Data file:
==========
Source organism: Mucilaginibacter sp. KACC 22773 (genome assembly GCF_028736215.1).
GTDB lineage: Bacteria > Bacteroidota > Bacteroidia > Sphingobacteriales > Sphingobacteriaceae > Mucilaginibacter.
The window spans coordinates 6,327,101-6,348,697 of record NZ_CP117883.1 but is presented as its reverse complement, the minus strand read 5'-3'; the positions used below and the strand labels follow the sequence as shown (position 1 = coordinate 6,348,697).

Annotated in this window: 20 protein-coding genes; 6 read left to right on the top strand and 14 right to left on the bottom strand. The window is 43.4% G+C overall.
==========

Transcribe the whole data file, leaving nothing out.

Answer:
Source organism: Mucilaginibacter sp. KACC 22773 (genome assembly GCF_028736215.1).
GTDB lineage: Bacteria > Bacteroidota > Bacteroidia > Sphingobacteriales > Sphingobacteriaceae > Mucilaginibacter.
The window spans coordinates 6,327,101-6,348,697 of record NZ_CP117883.1 but is presented as its reverse complement, the minus strand read 5'-3'; the positions used below and the strand labels follow the sequence as shown (position 1 = coordinate 6,348,697).

Annotated in this window: 20 protein-coding genes; 6 read left to right on the top strand and 14 right to left on the bottom strand. The window is 43.4% G+C overall.